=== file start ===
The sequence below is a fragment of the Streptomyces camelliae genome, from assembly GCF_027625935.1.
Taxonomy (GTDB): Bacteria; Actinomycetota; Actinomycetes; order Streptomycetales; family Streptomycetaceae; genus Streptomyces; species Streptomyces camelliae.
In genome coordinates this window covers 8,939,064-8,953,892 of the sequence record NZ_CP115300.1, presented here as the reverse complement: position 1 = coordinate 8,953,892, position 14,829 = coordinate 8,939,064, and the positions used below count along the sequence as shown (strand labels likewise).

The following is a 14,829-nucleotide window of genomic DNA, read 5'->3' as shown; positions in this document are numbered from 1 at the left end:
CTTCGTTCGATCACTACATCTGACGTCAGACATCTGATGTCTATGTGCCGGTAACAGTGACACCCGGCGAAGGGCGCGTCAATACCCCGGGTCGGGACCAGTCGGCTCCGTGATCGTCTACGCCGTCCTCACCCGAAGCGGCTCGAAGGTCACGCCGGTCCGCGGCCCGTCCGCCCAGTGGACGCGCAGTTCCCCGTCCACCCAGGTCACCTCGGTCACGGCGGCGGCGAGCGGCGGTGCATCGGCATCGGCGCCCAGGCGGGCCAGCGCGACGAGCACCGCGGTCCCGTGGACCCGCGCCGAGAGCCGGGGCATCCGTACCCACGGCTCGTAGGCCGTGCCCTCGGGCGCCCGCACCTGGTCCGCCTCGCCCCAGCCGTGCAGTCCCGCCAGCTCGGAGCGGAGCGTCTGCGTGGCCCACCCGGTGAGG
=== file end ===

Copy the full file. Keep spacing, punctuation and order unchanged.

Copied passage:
The sequence below is a fragment of the Streptomyces camelliae genome, from assembly GCF_027625935.1.
Taxonomy (GTDB): Bacteria; Actinomycetota; Actinomycetes; order Streptomycetales; family Streptomycetaceae; genus Streptomyces; species Streptomyces camelliae.
In genome coordinates this window covers 8,939,064-8,953,892 of the sequence record NZ_CP115300.1, presented here as the reverse complement: position 1 = coordinate 8,953,892, position 14,829 = coordinate 8,939,064, and the positions used below count along the sequence as shown (strand labels likewise).

The following is a 14,829-nucleotide window of genomic DNA, read 5'->3' as shown; positions in this document are numbered from 1 at the left end:
CTTCGTTCGATCACTACATCTGACGTCAGACATCTGATGTCTATGTGCCGGTAACAGTGACACCCGGCGAAGGGCGCGTCAATACCCCGGGTCGGGACCAGTCGGCTCCGTGATCGTCTACGCCGTCCTCACCCGAAGCGGCTCGAAGGTCACGCCGGTCCGCGGCCCGTCCGCCCAGTGGACGCGCAGTTCCCCGTCCACCCAGGTCACCTCGGTCACGGCGGCGGCGAGCGGCGGTGCATCGGCATCGGCGCCCAGGCGGGCCAGCGCGACGAGCACCGCGGTCCCGTGGACCCGCGCCGAGAGCCGGGGCATCCGTACCCACGGCTCGTAGGCCGTGCCCTCGGGCGCCCGCACCTGGTCCGCCTCGCCCCAGCCGTGCAGTCCCGCCAGCTCGGAGCGGAGCGTCTGCGTGGCCCACCCGGTGAGG